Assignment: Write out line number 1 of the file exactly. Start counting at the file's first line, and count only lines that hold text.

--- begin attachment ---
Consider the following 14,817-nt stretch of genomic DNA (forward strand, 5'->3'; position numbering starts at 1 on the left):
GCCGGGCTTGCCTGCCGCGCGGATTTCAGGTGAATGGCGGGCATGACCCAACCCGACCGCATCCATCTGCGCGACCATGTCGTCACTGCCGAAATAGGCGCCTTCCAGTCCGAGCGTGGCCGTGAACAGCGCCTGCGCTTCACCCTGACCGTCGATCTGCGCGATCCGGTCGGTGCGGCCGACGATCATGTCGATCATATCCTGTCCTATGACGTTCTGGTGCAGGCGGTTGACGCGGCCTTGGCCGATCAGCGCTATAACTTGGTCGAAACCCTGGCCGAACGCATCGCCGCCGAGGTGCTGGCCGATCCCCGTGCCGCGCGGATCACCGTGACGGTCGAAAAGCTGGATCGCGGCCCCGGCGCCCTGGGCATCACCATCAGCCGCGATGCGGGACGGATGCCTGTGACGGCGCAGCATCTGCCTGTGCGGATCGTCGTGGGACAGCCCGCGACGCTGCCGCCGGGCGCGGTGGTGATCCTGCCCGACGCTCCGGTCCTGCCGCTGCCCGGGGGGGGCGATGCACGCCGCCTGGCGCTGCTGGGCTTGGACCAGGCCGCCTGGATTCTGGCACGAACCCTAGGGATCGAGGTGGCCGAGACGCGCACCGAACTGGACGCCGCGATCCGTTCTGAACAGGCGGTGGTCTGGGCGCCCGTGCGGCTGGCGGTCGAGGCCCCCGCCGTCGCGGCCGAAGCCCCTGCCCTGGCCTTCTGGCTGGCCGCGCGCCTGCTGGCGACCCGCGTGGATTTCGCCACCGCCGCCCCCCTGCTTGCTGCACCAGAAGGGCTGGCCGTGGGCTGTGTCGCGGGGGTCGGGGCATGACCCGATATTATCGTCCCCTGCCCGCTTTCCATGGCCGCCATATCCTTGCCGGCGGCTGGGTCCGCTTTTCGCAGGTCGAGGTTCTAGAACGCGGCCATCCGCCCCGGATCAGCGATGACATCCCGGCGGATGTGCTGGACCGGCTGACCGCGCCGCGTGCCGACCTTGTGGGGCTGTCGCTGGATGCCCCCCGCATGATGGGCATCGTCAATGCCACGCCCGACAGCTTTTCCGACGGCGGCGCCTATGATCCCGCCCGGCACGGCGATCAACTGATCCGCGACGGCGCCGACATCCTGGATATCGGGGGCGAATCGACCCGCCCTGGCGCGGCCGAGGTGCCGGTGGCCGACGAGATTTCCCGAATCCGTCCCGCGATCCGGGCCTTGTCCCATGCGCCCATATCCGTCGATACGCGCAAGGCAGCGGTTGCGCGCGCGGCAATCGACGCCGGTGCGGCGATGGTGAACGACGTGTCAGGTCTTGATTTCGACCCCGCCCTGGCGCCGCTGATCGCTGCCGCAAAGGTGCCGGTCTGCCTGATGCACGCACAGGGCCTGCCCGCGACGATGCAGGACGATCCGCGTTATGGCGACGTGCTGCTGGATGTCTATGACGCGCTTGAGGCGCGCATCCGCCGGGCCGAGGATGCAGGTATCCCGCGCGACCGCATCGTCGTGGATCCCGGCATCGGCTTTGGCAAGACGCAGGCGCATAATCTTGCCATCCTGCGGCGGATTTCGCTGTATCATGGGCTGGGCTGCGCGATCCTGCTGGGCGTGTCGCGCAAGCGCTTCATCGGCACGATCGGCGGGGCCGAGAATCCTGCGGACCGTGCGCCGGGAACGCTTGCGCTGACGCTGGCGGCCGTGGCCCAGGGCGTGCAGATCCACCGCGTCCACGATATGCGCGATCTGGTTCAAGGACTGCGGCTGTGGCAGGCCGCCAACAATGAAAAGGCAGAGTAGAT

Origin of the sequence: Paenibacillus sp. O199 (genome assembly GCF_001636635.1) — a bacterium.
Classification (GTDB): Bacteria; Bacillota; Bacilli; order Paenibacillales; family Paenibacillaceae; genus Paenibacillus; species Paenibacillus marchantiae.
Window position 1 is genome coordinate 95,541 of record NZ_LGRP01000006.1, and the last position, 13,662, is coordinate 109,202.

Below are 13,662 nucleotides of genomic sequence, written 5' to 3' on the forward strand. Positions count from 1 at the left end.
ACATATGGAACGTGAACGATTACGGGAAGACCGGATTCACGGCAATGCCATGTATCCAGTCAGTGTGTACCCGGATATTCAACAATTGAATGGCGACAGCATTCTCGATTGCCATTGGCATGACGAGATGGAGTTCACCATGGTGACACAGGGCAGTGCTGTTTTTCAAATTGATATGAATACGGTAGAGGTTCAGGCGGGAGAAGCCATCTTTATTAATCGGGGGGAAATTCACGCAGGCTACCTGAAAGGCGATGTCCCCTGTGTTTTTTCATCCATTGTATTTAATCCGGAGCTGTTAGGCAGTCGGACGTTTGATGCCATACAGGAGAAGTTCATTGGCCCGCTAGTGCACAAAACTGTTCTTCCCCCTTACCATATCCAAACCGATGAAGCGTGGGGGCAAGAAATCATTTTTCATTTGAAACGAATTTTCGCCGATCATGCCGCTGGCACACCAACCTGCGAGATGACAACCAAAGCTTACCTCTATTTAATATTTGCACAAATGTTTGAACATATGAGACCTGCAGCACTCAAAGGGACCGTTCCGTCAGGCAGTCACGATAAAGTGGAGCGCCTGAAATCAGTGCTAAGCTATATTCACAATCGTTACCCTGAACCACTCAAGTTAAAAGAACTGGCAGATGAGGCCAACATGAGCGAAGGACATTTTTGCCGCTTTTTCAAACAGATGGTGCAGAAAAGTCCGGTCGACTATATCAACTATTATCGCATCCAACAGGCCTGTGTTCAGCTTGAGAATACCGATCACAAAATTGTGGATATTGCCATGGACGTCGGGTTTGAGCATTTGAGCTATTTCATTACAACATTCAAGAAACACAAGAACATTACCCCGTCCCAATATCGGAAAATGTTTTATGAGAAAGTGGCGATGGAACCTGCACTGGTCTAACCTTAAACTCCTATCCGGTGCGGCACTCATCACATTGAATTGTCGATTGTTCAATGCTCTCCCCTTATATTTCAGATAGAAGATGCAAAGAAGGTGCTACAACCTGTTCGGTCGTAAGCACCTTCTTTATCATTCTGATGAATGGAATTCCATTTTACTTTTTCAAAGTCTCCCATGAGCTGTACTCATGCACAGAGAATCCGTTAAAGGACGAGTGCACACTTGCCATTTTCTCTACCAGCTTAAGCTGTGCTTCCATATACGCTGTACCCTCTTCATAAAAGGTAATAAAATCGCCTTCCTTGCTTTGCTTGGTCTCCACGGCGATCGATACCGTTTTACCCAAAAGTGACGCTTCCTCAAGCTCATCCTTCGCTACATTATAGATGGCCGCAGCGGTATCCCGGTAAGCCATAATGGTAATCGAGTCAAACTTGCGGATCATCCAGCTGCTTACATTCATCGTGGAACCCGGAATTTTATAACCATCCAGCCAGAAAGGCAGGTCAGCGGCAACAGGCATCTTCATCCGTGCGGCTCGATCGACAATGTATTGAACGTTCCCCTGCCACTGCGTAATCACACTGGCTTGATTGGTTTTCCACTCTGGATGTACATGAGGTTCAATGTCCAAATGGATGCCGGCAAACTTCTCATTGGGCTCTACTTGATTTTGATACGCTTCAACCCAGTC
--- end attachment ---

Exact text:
Consider the following 14,817-nt stretch of genomic DNA (forward strand, 5'->3'; position numbering starts at 1 on the left):